JUNEAU — The state is expecting nearly $2 billion less in oil and gas production taxes this year, which Revenue officials say has more to do with lower-than-expected oil prices and declining production than with the new oil tax law.
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A round is sent airborne as paratroopers of Alpha Battery, 2nd Battalion, 377th Parachute Field Artillery Regiment, 4th Brigade Combat Team (Airborne), 25th Infantry Division fire 105mm howitzers during a fire training exercise at the Malemute Drop Zone on Tuesday, Dec. 3, on Joint Base Elmendorf-Richardson in Anchorage. A scheduled heavy equipment airborne drop was canceled due to high-altitude winds, but the fire exercise took place as planned. Four howitzers were employed, lobbing rounds onto the Eagle River Flats range.
The release of the state’s Fall 2013 Revenue Forecast Wednesday prompted quick interpretations from both sides of the More Alaska Production Act and oil tax debate.
Sen. Cathy Giessel, R-Anchorage, pointed to a projected $10 billion increase in companies’ investment in Alaska oil production as a sign of the hotly contested SB21 beginning to stem the decline of oil production on the North Slope over the long-term.
McGee could be the face of a bleak holiday to come for some Southeast dogs and cats.
The overweight, friendly, 10-year-old Australian Shepherd was surrendered by owners who could no longer care for him. He’s in the care of the Ketchikan Humane Society, which put him on a diet and plans to neuter him before he’s put up for adoption.
As a likable, active, housebroken purebred, he’s got a good shot at eventually finding a home.
But in the meantime, he and other humane society dogs are in need of some temporary housing over the holidays.
Before they’re adopted, most society pets spend time in what’s called a foster home. They’re socialized, house- and kennel-trained, and treated for any illnesses, if there’s a need.
“The Ketchikan Humane Society tries to foster our rescues in a home environment as much as possible,” says Board President Gretchen Moore. “So when we place an animal, a cat or a dog or a macaw or a rabbit or whatever we have, that animal’s ready to slide seamlessly into a family home and be part of a family.”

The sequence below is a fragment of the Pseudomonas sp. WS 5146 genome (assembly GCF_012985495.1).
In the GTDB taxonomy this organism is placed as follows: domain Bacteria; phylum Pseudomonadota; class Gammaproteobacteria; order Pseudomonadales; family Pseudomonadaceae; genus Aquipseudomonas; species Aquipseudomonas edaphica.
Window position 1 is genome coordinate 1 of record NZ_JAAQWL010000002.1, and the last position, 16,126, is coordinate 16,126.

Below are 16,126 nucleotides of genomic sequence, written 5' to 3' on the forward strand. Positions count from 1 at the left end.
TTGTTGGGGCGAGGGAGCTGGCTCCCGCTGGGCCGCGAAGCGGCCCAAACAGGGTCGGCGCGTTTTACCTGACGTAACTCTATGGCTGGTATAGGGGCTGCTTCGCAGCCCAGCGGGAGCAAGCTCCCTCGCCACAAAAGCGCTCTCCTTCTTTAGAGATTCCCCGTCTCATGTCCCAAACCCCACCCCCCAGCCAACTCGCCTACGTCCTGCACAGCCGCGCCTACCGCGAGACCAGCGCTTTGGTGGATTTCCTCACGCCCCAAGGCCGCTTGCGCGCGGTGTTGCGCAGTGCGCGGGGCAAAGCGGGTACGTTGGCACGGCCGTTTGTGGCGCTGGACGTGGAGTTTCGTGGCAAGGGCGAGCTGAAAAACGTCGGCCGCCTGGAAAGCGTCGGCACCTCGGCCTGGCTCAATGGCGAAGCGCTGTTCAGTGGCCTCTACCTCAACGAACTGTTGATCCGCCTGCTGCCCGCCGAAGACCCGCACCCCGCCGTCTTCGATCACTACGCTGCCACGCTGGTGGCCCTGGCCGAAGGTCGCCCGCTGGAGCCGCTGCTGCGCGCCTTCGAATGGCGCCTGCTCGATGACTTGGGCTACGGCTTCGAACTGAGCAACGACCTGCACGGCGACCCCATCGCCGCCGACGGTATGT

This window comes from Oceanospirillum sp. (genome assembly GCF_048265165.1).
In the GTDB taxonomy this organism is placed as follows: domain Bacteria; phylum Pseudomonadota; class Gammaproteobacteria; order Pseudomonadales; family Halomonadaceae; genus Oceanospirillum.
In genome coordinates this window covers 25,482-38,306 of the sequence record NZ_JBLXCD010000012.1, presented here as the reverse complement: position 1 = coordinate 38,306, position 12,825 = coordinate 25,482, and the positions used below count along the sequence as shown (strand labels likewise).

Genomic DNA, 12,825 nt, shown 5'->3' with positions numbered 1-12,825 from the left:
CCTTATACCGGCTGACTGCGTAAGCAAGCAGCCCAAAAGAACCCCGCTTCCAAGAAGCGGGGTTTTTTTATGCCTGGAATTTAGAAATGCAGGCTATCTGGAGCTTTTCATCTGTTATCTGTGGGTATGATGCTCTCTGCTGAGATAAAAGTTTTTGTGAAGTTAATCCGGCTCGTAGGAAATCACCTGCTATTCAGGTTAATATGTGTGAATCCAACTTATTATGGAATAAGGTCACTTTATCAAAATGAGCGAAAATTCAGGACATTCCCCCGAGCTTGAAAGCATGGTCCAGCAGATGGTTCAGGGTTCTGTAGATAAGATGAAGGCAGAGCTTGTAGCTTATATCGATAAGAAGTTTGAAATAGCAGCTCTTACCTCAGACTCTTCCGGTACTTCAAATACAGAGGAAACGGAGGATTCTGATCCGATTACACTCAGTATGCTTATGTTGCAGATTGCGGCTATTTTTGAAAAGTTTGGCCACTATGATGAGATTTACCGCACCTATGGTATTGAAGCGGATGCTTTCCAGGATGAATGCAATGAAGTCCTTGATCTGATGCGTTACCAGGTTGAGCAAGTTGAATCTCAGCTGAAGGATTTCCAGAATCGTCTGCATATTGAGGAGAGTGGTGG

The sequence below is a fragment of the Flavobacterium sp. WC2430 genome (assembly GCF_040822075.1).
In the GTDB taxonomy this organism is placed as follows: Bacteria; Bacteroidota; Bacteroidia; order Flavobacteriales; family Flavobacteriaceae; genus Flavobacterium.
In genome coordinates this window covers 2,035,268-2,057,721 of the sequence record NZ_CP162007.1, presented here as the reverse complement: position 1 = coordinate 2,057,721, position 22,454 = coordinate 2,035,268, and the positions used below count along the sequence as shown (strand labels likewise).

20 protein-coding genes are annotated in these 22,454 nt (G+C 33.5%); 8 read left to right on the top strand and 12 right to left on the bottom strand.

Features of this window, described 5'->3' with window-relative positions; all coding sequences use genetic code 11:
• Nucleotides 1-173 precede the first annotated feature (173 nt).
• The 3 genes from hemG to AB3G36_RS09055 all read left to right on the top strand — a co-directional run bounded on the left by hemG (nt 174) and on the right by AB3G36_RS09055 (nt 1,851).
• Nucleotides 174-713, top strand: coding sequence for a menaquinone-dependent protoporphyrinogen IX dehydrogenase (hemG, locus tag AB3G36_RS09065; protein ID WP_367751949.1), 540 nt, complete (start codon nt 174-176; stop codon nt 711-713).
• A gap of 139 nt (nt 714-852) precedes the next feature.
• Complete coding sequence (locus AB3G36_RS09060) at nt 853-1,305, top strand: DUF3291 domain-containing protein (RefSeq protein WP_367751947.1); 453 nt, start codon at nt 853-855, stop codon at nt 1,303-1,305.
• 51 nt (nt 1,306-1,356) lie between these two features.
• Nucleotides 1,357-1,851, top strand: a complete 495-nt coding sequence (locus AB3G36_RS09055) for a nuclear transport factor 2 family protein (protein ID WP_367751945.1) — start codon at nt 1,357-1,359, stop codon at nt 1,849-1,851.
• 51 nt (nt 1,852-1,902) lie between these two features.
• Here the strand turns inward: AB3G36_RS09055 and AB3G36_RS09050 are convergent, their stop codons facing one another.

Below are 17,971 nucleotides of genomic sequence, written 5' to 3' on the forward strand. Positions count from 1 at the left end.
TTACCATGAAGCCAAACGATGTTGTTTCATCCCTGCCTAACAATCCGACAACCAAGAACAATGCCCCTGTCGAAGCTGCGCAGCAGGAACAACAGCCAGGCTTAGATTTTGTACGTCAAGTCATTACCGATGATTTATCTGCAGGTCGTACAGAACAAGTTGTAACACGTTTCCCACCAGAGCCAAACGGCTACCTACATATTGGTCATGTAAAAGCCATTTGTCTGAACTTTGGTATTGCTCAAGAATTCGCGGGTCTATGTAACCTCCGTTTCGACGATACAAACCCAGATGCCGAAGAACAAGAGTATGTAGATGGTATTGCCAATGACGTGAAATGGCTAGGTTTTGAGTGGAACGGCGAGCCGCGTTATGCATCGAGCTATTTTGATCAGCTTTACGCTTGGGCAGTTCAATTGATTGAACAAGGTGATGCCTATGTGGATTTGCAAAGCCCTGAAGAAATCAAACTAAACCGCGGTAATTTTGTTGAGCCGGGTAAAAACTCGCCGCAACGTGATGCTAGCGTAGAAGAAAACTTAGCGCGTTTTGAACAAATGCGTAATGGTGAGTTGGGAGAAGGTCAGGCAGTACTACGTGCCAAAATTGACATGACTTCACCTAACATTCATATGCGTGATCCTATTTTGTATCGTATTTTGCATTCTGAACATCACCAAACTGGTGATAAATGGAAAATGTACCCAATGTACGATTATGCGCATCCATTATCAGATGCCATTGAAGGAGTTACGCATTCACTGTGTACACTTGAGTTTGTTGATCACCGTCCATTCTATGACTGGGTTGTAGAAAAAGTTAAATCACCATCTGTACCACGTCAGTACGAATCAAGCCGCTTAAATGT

(Scroll down for links to Southeast shelters, animal control offices and rescue groups.)
But right now, there’s a shortage.
Another society board member, Suzan Thompson, runs a kennel and pet-supplies shop called Groomingdales Pet Resort. She cares for a number of the dogs at home, and keeps them in empty kennels while at work.
She says those kennels will soon fill up with paying customers, because so many people board their pets while traveling for Christmas.
“I take the rescue dogs to work every day with me and I take them home in the evening. But during the day I’m going to run out of spots here because I have a lot of guests who are going to be showing up for the holidays,” she says.
As a result, the humane society is looking for more foster homes, which usually take pets for a few days to a month.
John Harrington, another board member, says Ketchikan also has more rescued cats and kittens than it can handle.
“It is so much so that at this point, unless this community comes forward and starts adopting them rapidly, we’re going to be moving into a kill process of getting rid of cats all over the place,” he says.
Juneau’s Gastineau Humane Society has also seen an influx of cats and kittens this year.
It also boards dogs. But Office Manager Samantha Blankenship says it doesn’t have so many holiday reservations that rescues will get pushed out.